The Epoch Times reported that Mr. Hu was said to have told the Japanese prime minister, “The Japanese must fully realize the seriousness of the current situation, not make a wrong decision, and protect the development of China-Japan relations.”
They added that the article was deleted from the Chinese Web portal NetEase, Google News, and the Xinhua news agency. Phoenix TV in Hong Kong also ran the article, but later modified it to make it less harsh.
And then it was uploaded again. That is unusual, even for China. It suggests, at a minimum, serious disagreement among the country’s rulers over how to proceed.
The same day, the Chinese Foreign Ministry sent a message to the Japanese government declaring their strong opposition to the purchase. They didn’t make it public until later that night.
The following day, Mr. Noda announced the purchase and ignored the Chinese demands. The Chinese knew that would strengthen Japanese control of the islets and were disturbed because it caused Mr. Hu to lose face. The Chinese president was criticized at home for foreign policy weakness.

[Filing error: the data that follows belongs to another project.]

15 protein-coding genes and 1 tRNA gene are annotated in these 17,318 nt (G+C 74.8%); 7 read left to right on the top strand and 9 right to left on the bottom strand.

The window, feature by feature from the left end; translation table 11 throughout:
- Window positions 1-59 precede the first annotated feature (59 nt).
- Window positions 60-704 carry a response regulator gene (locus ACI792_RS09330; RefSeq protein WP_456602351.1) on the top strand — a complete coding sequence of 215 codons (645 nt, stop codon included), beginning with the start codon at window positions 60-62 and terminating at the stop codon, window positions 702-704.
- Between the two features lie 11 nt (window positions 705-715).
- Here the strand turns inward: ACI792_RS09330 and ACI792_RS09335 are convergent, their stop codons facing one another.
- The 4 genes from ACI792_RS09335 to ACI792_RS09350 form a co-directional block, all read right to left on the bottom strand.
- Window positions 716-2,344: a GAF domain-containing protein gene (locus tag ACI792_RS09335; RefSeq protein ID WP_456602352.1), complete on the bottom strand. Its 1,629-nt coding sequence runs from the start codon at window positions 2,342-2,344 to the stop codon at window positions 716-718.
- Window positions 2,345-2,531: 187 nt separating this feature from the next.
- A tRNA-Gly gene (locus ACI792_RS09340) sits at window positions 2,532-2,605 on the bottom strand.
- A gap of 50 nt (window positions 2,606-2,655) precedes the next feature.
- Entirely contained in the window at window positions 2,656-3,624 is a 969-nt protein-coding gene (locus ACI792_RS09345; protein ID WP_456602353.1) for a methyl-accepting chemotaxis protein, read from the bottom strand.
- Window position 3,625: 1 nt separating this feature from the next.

The day after that, Prime Minister Wen Jibao and Deputy Prime Minister Li Keqiang issued anti-Japanese statements. Both they and Mr. Hu are viewed as relatively friendly toward Japan (unlike the presumed presidential successor, Xi Jinping). Said Mr. Li:
“Japan’s position on the islands issue is the greatest threat to the postwar international order.”
The Japanese assume that these statements were required to fend off criticism from the hardliners.
In addition, Wu Bangguo, the chairman of the standing committee of the National People’s Congress and therefore technically the Number 2 man in government, declared during his visit to Iran that the Japanese purchase was “illegal and invalid”.